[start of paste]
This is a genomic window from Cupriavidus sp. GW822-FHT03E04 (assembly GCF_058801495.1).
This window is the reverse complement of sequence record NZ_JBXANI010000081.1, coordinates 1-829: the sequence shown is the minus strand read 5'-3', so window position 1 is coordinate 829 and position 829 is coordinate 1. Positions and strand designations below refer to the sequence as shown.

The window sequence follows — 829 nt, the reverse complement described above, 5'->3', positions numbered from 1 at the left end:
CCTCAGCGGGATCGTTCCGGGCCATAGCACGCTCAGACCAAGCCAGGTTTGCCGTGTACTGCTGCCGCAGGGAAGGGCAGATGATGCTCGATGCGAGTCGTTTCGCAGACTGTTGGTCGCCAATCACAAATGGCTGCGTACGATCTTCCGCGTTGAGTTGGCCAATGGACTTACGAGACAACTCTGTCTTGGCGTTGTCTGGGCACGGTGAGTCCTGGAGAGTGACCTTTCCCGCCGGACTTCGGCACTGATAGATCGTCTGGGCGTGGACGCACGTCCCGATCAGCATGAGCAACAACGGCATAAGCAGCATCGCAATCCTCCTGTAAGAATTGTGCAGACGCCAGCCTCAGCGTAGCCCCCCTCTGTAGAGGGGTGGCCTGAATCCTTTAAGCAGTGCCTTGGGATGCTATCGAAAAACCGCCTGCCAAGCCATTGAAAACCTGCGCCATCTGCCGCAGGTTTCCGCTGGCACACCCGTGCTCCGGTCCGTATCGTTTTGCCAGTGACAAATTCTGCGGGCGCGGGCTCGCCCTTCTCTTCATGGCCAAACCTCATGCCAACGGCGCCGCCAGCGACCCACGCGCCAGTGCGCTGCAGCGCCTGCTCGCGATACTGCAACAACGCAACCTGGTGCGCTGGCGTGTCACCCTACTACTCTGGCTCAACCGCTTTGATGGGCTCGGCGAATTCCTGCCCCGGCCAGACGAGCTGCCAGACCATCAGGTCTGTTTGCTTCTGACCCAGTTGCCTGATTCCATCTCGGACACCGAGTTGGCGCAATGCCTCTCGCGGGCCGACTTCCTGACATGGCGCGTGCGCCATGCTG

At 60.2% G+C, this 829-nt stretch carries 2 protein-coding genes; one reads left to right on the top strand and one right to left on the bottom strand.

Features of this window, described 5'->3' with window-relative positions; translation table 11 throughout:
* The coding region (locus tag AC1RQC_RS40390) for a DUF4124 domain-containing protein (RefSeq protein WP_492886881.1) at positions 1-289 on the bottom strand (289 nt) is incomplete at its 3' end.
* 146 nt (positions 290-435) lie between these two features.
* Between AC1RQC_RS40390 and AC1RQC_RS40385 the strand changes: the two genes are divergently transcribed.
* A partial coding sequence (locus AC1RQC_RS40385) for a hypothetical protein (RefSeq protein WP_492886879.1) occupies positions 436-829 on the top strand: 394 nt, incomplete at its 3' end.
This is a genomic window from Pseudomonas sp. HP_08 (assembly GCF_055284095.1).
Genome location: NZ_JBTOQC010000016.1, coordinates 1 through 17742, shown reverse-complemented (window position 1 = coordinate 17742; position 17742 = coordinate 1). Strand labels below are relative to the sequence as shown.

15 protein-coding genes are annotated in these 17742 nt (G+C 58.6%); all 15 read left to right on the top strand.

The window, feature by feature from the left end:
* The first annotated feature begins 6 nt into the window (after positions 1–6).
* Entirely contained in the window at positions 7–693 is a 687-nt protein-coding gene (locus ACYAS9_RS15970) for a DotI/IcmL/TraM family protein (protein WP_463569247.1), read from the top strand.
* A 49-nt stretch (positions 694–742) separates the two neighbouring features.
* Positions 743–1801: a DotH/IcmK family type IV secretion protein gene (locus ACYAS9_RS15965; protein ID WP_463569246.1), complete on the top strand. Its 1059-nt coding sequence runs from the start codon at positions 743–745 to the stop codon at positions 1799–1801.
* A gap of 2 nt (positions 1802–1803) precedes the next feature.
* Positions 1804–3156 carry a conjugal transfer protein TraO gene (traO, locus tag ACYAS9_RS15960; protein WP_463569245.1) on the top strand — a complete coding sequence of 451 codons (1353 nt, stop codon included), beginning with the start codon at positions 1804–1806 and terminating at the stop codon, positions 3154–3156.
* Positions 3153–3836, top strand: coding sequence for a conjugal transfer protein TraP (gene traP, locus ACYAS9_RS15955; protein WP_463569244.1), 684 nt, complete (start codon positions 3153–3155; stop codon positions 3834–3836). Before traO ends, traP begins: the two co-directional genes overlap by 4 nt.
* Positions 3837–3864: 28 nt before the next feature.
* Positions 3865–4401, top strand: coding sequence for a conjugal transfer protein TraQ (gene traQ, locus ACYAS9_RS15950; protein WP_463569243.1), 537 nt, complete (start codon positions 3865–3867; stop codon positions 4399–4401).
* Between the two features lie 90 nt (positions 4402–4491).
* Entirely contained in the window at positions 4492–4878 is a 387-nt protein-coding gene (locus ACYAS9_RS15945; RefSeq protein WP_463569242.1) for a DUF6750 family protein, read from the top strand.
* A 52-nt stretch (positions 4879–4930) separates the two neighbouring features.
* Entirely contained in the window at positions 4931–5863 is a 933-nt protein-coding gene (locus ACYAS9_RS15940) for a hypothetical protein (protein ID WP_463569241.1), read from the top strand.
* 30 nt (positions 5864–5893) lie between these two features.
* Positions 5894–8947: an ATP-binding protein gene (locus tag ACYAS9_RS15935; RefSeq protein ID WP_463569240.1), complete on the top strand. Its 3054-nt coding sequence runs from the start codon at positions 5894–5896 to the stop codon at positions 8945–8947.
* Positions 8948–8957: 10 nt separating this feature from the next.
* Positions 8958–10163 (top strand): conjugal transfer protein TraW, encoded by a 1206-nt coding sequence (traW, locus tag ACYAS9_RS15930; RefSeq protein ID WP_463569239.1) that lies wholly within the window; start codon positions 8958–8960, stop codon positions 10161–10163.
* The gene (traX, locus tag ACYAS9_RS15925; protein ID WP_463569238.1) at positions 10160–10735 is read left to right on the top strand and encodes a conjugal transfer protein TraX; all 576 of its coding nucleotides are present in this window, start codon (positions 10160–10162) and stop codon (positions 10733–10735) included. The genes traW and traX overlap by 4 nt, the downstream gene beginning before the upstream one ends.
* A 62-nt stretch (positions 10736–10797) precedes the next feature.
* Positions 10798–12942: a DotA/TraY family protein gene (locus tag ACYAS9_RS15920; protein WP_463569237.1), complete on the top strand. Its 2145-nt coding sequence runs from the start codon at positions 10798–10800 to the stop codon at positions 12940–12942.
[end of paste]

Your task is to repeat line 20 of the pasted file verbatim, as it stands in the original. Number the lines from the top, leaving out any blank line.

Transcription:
* Positions 1804–3156 carry a conjugal transfer protein TraO gene (traO, locus tag ACYAS9_RS15960; protein WP_463569245.1) on the top strand — a complete coding sequence of 451 codons (1353 nt, stop codon included), beginning with the start codon at positions 1804–1806 and terminating at the stop codon, positions 3154–3156.